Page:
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The quality tools developed by corporate America offer process improvement opportunities that health care professionals can no longer afford to avoid, says one quality expert. "We’re talking about things like process benchmarking, performance measurement, and root cause analysis," says Gretchen Gemeinhardt, PhD, senior consultant with the American Productivity & Quality Center (APQC), a nonprofit quality improvement organization based in Houston.
Gemeinhardt conducts needs assessments for health care organizations and sometimes is retained by these organizations as a process improvement consultant. She is encouraged by what she sees during those contacts. "We are definitely seeing movement in the right direction, an awareness of the need for and a willingness to pursue these process-related improvement opportunities," she says. "But there is not necessarily the know-how on where to begin. So much emphasis has been placed on patient-based outcomes and not the things that drive outcomes."
There still are significant barriers to change, and old attitudes die hard. "The quality tools came out of business; they have been used most effectively in business, but many health care organizations insist they are not businesses," says Gemeinhardt. "In most cases, health care professionals are not dying to be the first movers. They don’t want to be the guy who spends the bucks and goes down that road first. There is also a reluctance to transfer from other industries."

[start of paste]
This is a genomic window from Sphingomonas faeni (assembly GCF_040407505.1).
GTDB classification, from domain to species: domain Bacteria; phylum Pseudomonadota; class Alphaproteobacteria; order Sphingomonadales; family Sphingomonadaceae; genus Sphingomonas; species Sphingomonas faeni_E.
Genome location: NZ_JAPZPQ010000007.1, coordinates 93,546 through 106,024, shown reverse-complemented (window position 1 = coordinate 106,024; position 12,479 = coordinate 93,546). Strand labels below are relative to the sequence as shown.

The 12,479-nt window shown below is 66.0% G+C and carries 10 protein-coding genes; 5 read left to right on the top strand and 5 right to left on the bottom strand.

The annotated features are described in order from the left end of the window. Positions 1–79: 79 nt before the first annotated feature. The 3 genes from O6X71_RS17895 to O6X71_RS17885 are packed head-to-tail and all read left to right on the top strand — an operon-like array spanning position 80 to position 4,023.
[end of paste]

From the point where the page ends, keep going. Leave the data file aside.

But, she insists, these quality tools are what will allow health care organizations to "really figure out how to survive in the marketplace. [Health care organizations are] still really tenuous in the way things are being performed; there’s a need to focus on organizational excellence measures."
One of the ongoing problems is that health care organizations get recognized for their quality measures in clinical practice, but not in organizational excellence, says Gemeinhardt. "It’s outcomes that get you in the Top 100’ hospitals — not a high level of employee satisfaction and organization efficiencies. In business, there have been a number of ways to recognize that type of excellence," she notes. "There is a definite opportunity for the awarding organizations to support hospital work in that direction by adopting a more balanced approach, because it helps the long-term viability of those organizations."
In line with the movement to a greater use of quality tools, Gemeinhardt sees more emphasis on process benchmarking. "Health care organizations have been looking at their numbers compared to other institutions for a long time, but not at how XYZ hospital achieved those numbers and how I can get there," she notes. "They’re out there trying to invent the wheel when the wheel’s already been invented."
Historically, there has been a reluctance to share in health care, and that must change, Gemeinhardt says. "I think if anybody’s smart, he or she will change," she predicts. "There’s an opportunity there, and people will capitalize on it."
• Gretchen Gemeinhardt, PhD, Senior Consultant, American Productivity & Quality Center,123 N. Post Oak Lane, Houston, TX 77024. Telephone: (713) 685-4777. E-mail: firstname.lastname@example.org.